Generating Gas Isotherms using NMR allows for a non-destructive measurement to quantify adsorbed versus absorbed gas content while also providing additional useful information.
The total natural gas content in a shale consists of both absorbed gas in the porous spaces of the shales and adsorbed gas on the surface of the shale matrix. Adsorbed gas can contribute a significant fraction (~50%) of the total gas in place in a shale reservoir.
The total gas in place is dependent on the pore pressure and temperature and is vital to the profitable development of a shale reservoir. Gas companies use gas isotherms, which are a measure of total gas content as a function of pore pressure, to assess a reservoir’s profitability. Traditionally, gas isotherms are measured by exposing the core to helium and methane at ever increasing pressure while tracking the volume of gas absorbed and adsorbed. These experiments involve destruction of the core and provide no information on the pore size distribution.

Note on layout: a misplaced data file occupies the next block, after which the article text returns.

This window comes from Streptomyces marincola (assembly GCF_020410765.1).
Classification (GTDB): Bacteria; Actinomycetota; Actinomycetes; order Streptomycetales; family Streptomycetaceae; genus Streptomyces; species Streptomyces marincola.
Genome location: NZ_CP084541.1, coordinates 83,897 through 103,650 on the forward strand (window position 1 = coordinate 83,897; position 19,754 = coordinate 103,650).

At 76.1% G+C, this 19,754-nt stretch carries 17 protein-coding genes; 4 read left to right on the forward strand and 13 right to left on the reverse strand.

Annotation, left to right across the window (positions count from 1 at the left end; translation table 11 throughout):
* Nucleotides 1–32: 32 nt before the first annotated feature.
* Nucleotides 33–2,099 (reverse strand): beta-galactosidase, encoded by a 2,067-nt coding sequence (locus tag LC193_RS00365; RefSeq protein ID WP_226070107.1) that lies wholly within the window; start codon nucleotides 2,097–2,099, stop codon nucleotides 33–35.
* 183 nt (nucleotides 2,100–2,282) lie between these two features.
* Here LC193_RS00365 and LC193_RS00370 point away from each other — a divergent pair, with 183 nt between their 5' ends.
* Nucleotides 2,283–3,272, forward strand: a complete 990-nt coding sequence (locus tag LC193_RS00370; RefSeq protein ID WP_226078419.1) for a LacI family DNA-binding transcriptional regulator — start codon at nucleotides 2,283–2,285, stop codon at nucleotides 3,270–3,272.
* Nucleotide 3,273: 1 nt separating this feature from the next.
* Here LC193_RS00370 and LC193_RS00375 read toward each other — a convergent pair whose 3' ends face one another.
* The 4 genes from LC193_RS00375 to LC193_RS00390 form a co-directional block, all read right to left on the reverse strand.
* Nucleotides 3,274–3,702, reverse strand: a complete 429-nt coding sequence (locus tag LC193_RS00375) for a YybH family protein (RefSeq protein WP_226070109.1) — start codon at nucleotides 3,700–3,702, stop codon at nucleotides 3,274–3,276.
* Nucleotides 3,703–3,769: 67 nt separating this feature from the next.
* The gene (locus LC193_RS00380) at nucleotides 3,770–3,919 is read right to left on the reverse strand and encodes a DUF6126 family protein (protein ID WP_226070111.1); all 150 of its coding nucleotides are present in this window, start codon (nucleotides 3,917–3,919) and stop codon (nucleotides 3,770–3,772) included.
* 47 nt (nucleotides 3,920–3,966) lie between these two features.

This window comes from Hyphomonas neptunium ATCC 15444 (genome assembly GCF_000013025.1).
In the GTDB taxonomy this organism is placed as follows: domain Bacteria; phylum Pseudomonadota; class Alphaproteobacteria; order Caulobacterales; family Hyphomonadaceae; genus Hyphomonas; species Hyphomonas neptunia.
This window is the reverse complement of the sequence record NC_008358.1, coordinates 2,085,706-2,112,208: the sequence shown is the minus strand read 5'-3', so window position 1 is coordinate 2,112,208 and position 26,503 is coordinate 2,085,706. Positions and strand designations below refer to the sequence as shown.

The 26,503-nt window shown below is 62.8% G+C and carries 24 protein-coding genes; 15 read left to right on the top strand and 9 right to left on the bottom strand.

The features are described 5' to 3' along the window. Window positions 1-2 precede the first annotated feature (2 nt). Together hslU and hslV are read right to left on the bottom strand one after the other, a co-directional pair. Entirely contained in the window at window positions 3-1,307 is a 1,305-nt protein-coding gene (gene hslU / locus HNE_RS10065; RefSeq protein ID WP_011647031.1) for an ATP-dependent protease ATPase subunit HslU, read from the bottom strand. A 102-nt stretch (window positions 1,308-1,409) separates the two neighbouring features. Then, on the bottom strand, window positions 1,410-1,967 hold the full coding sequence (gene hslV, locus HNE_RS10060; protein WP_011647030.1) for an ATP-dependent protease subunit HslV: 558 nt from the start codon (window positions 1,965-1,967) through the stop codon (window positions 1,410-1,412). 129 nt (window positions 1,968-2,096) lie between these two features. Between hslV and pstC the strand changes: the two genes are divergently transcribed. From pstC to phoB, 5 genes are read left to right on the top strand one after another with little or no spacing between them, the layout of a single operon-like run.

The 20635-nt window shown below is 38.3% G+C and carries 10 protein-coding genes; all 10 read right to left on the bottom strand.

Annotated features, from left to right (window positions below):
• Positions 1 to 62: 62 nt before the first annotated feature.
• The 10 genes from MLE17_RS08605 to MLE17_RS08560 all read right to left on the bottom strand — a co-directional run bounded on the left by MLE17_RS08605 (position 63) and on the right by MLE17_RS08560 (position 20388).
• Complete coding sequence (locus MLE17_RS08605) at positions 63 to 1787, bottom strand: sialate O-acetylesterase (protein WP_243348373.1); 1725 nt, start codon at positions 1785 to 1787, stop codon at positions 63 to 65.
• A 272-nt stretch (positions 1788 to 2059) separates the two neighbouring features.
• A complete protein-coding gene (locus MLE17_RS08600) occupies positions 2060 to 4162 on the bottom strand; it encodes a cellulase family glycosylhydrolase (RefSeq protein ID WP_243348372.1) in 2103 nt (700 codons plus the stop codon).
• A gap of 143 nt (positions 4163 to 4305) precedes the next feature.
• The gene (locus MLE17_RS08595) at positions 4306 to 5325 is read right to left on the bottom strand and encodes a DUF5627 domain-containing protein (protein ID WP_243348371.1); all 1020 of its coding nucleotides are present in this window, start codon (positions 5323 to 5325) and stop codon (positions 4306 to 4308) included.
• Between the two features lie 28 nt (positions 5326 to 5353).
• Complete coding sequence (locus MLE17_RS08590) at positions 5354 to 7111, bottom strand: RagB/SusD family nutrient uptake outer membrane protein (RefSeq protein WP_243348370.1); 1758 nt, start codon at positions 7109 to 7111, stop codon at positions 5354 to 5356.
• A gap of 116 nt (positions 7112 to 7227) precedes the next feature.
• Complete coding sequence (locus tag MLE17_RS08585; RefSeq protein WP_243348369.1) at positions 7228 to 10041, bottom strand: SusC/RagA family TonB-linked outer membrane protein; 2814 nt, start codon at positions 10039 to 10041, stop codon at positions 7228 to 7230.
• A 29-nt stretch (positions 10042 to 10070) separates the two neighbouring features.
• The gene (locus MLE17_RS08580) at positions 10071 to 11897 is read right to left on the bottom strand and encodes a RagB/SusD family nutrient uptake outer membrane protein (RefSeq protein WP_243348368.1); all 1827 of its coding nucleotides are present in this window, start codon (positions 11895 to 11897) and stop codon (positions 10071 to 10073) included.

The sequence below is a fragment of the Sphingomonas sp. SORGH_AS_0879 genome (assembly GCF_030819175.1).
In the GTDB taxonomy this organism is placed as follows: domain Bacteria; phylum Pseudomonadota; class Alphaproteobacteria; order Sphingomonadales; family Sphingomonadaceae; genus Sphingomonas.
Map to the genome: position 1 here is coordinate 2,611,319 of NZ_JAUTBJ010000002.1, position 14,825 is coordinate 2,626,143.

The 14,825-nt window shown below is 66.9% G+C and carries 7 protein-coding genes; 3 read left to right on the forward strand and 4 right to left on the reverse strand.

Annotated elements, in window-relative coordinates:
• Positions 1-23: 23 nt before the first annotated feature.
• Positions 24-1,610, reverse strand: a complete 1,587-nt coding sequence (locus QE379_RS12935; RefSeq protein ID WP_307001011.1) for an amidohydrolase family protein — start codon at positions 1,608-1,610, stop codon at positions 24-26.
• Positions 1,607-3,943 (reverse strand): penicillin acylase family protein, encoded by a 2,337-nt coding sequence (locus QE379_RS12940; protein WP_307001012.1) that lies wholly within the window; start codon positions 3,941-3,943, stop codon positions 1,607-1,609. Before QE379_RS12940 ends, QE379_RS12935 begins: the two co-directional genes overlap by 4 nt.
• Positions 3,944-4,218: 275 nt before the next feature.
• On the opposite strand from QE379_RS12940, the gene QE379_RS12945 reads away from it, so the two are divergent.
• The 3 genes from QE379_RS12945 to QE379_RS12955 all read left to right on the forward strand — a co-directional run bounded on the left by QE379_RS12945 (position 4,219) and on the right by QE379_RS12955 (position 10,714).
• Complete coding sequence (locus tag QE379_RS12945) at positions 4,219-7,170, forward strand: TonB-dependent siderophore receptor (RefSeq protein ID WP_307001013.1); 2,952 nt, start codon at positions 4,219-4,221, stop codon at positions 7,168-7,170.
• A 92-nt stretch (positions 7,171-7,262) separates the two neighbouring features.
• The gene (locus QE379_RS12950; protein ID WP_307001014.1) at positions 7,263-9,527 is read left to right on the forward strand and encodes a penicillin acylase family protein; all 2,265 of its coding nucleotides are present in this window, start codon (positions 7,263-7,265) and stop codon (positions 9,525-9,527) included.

We present a method for measuring gas isotherms in shales using NMR. Measurements of the T2 relaxation time were taken for 24 hours after the introduction of methane to a shale. These measurements were then used to determine the total gas content and pore size distributions within the rock. This NMR gas isotherm analysis proves to be advantageous over conventional techniques as it can be completed without destruction of the shale core while also providing pore size distributions.